Tuesday, 30 November 2010

Mr Frankie Knuckles

Knuckles began his DJ 'cadetship' alongside legendary DJ Larry Levan at the Continental Baths in New York City where they lived and played until Knuckles moved to Chicago to take the reigns of a new club called the Warehouse.

Along with Ron Hardy at the Music Box and others, Knuckles started mixing this new sound of raw drum machine-based edits that were being created by a fresh-faced bunch of budding producers who relished the 'Punk' music ethos of DIY. Knuckles would mix in this sound with a crateful of Disco, Funk, RNB and anything that moved the crowd which included people like Derrick May who would travel from Detroit to be part of the action.

He then began his production career when a young Jamie Principle approached him with some of his own tracks. The result, amongst others, was a cut called 'Your Love' which some people refer to as possible the greatest House track in the music's rich history.

Knuckles went on to score a huge dancefloor anthem in the 90s with 'The Whistle Song' along with remixing stars like Michael Jackson, Janet Jackson, Toni Braxton, Lisa Stansfield, The Pet Shop Boys, Diana Ross and more. He also has a street named after him.

He's an inductee in the Dance Music Hall Of Fame and recently returned in a big way with his remix of Hercules And Love Affair's 'Blind', although he really had never gone away.

Mark Murphy Interviews Frankie Knuckles by Spankrecords

Monday, 29 November 2010

What are you thankful for in music??

(This is a sourced article)

In no particular order, here are some of the ones in my mind in the days of 2010.

1. MIDI: MIDI gets kicked around a bit – it’s not a perfect protocol, commonly-used messages are low resolution, and the parts most people use really haven’t changed since the mid-80s. But don’t discount why we use it so much: it’s ubiquitous, cheap, and lightweight. Want something simple that works over WiFi and Bluetooth? Want to connect something from 1986 you found on eBay to your iPad and then use on a DIY synth with a $3 microcontroller? Want to connect an Xbox keytar without any hacking? MIDI may not be the right tool for every job, but as a lingua franca, it sure is darned useful. midi.org

2. Linux: Linux can still sometimes exhibit a punishing learning curve, and proprietary drivers for devices like video cards can cause issues. But in a world of wildly diverse hardware and painfully-quick obsolescence, Linux is a lifesaver. It can resurrect old machines, make netbooks usable, and the Linux kernel is fast becoming the solution for embedded gear from Android-powered devices to DIY projects. For music, that means an OS that can run on anything, and quickly wind up making noise with tools from Pd and Csound to Renoise and DJ app Mixxx. Suddenly, anything that runs on electricity and has a processor looks like fair game. linuxaudio.org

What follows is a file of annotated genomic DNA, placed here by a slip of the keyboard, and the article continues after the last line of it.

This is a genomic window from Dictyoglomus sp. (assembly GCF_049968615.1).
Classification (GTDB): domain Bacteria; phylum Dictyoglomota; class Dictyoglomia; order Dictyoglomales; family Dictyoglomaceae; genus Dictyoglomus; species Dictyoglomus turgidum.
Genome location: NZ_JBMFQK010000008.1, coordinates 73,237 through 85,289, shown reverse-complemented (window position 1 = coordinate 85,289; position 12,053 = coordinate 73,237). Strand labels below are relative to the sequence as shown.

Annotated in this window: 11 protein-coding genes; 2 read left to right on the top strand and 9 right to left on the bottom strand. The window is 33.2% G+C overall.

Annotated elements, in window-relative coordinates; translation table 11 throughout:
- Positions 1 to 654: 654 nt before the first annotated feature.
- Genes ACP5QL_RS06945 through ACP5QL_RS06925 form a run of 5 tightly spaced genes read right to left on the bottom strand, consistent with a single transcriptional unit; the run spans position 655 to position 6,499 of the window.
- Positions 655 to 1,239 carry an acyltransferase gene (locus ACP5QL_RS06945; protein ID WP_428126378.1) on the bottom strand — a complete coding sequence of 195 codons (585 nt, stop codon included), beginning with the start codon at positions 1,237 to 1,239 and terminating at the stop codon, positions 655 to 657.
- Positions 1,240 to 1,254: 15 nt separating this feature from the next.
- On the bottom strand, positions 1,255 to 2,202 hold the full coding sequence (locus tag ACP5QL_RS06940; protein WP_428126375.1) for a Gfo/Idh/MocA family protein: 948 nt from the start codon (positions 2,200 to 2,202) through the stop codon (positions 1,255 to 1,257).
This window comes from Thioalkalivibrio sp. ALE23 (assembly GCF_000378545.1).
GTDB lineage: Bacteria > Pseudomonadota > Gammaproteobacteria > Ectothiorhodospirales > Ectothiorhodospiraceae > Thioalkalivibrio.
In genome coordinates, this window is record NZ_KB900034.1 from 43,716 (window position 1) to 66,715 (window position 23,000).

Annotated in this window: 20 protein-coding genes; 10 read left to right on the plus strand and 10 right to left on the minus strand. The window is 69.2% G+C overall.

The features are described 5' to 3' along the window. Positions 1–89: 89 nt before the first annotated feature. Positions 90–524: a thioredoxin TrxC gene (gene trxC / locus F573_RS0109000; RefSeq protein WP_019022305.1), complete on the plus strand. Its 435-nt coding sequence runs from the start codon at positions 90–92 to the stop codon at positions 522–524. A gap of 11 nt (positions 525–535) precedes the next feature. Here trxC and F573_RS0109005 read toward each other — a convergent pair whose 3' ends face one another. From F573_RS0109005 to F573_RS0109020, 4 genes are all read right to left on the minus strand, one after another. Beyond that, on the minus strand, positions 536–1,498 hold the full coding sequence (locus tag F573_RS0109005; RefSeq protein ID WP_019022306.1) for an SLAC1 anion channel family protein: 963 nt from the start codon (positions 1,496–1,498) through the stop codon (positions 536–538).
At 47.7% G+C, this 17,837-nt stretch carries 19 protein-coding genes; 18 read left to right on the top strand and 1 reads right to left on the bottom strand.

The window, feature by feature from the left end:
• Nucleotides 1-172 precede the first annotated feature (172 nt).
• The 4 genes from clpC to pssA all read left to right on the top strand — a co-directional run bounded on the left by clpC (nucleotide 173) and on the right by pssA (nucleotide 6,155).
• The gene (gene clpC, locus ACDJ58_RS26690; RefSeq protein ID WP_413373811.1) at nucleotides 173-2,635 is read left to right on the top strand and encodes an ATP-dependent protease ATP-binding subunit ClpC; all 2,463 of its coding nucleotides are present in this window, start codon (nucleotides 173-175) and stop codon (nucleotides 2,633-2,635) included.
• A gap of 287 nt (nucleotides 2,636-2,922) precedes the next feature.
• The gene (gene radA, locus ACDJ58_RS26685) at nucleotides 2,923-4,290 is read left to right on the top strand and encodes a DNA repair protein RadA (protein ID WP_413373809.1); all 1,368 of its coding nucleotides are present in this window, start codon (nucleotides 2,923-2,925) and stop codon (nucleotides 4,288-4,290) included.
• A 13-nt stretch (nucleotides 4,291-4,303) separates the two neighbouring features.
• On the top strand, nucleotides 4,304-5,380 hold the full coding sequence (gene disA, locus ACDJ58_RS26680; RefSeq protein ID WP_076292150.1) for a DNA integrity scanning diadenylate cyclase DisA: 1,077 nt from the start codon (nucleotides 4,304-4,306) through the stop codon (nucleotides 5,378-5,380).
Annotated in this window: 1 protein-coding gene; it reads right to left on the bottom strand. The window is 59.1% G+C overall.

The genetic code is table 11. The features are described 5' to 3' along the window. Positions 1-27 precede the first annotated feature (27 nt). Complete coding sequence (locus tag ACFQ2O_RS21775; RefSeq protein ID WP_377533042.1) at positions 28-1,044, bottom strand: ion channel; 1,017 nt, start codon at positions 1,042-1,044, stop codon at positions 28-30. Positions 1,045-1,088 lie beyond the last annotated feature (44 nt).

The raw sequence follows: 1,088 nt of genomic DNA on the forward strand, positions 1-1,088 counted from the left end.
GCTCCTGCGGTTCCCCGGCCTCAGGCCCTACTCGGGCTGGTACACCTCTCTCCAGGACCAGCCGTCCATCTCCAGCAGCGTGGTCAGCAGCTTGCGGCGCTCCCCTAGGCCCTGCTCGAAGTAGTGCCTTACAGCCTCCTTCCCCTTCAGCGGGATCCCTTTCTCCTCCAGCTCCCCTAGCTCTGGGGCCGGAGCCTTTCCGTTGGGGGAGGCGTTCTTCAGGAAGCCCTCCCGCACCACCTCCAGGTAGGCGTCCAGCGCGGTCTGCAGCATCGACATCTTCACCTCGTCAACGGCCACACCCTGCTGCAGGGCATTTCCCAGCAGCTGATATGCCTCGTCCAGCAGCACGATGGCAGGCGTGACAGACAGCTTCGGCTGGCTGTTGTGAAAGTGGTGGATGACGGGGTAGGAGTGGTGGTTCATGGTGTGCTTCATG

3. Music notation: Fun toys aside, what’s the real killer app in 2010? It might be the score. It’s still the fastest way to communicate a musical idea to someone else, or quickly play the Billy Joel tune your cousin wanted to sing along with. (Best karaoke machine in the world: your brain.) And this year, we saw improved ways to enter those scores, from ever-more-mature commercial packages to free tools like Lilypad. An iPad can be a fake book full of lead sheets; a browser can turn some quickly-typed notes into notation. All this using something that wouldn’t look entirely unfamiliar to someone who stepped through a wormhole from a few centuries ago.

4. Reaper: We face a challenge in music technology: we’ve actually got too many great options. So it’s a good thing that there’s at least one DAW that’s easy to recommend that you know people can afford, with pricing ranging from £30-120. Reaper runs on Mac, Windows, and (with WINE) Linux. It’s not bloated with features, has no DRM, is heavily extensible (with both custom plug-ins and scriptable MIDI). And if you’re trying to get a friend to try a DAW without (cough) pirating it, you can point them to Reaper’s free trial version. Add to that the fact that you can author Rock Band songs for the game platform – including full keyboard and guitar transcriptions in the near future with Rock Band 3 – and Reaper is a DAW worth keeping around. reaper.fm

5. Four-lettered Synth Makers That Remember the Past: Not one but two famous names from synths yesteryear, MOOG and KORG, have been on fire in 2010. Moog celebrated its Minimoog anniversary with an enormous XL edition. Practical? Not terribly. Something boys and girls could pin up to their walls? Yes. And Moog also had a bigger-than-ever Moogfest, proving its synths and effects weren’t just the domain of electronic music geeks, plus an affordable iPhone/iPod touch app that turns those handhelds into portable machines capable of recording anything and adding far-out effects. KORG, for their part, proves a big music tech name can remember their past, too, with the soul of their MS-20 appearing in iPad apps, wonderful, stocking stuffer-friendly hardware (Monotron), new bundles of software emulation (for those who prefer “real computers” to iPads), and, heck, even retro t-shirts. What these two companies have in common: understanding that their legacy matters to people, and finding ways to get that legacy in front of as large an audience as possible. Those are both ideas I hope catch on. korg.com, moogmusic.com